Skip to Content

The ICO craze is making cybercriminals rich, too

January 22, 2018

Besides entrepreneurs and investors, hackers are also cashing in on initial coin offerings.

The news: Professional services firm Ernst & Young examined 372 ICOs and found that roughly $400 million of $3.7 billion raised so far has fallen into the hands of cybercriminals. (See “What the Hell Is an Initial Coin Offering?”)

The significance: The finding likely adds fuel to the already-intensifying scrutiny of ICOs by regulators and lawmakers. China and South Korea have banned the practice, and more countries could follow suit. In the US, the Securities and Exchange Commission has warned investors to watch out for scams, and it recently halted two ICOs for violating laws meant to protect investors.

The show continues: As regulators wrestle with the novel fund-raising approach, the ICO bonanza shows no signs of stopping. Encrypted messaging service Telegram recently announced that it intends to raise $2 billion in an upcoming offering.

Subscribe to Chain Letter, our twice-weekly newsletter focused on cryptocurrencies and blockchains. It’s free!

Keep Reading

Most Popular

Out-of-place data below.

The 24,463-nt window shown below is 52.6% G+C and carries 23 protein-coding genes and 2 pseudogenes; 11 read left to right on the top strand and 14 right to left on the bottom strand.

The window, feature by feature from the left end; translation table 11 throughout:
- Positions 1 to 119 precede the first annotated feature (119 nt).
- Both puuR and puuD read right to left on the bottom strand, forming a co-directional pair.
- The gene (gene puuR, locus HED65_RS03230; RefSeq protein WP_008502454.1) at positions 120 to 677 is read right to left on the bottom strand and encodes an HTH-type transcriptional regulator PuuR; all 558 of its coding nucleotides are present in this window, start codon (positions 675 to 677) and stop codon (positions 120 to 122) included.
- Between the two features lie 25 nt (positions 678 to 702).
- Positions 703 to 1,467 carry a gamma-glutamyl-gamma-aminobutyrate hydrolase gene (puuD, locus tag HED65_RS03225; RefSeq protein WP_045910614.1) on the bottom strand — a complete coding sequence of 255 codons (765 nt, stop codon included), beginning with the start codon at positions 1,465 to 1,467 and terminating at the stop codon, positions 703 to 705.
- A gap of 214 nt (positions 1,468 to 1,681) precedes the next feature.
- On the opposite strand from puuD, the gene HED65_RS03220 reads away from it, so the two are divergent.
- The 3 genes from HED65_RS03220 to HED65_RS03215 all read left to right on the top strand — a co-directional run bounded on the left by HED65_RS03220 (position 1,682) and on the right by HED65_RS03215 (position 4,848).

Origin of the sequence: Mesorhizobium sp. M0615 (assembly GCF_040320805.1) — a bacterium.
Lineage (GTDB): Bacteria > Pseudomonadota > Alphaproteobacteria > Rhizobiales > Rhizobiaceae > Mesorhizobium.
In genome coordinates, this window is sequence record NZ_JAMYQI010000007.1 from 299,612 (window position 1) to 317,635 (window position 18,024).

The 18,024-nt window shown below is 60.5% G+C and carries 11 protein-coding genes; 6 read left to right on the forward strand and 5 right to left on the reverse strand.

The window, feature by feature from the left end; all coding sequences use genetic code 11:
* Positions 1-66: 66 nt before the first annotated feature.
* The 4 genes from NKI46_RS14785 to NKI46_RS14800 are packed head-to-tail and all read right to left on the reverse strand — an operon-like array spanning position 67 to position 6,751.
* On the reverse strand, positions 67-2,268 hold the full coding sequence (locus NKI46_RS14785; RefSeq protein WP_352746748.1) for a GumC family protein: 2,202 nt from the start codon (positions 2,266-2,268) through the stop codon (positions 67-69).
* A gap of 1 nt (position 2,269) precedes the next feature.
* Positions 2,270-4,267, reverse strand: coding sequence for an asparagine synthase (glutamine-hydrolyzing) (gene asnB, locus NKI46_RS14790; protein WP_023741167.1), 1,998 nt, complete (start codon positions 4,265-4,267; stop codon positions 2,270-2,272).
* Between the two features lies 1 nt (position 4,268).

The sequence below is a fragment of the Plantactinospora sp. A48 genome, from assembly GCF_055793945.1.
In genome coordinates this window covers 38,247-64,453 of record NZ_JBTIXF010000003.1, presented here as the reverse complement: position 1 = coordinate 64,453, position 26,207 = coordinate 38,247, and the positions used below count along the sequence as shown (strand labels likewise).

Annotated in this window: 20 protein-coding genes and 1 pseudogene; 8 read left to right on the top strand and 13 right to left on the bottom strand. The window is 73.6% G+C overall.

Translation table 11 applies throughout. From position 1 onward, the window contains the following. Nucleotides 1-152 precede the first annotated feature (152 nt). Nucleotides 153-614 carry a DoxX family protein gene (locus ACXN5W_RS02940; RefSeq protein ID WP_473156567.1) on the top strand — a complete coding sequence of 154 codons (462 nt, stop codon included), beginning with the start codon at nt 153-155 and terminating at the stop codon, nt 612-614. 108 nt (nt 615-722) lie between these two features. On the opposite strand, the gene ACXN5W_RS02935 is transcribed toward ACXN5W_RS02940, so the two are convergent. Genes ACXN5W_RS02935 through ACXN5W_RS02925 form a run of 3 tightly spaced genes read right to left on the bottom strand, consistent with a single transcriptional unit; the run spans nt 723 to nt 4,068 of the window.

Here’s how a Twitter engineer says it will break in the coming weeks

One insider says the company’s current staffing isn’t able to sustain the platform.

Technology that lets us “speak” to our dead relatives has arrived. Are we ready?

Digital clones of the people we love could forever change how we grieve.

How to befriend a crow

I watched a bunch of crows on TikTok and now I'm trying to connect with some local birds.

Starlink signals can be reverse-engineered to work like GPS—whether SpaceX likes it or not

Elon said no thanks to using his mega-constellation for navigation. Researchers went ahead anyway.

Stay connected

Illustration by Rose Wong

Get the latest updates from
MIT Technology Review

Discover special offers, top stories, upcoming events, and more.

Thank you for submitting your email!

Explore more newsletters

It looks like something went wrong.

We’re having trouble saving your preferences. Try refreshing this page and updating them one more time. If you continue to get this message, reach out to us at with a list of newsletters you’d like to receive.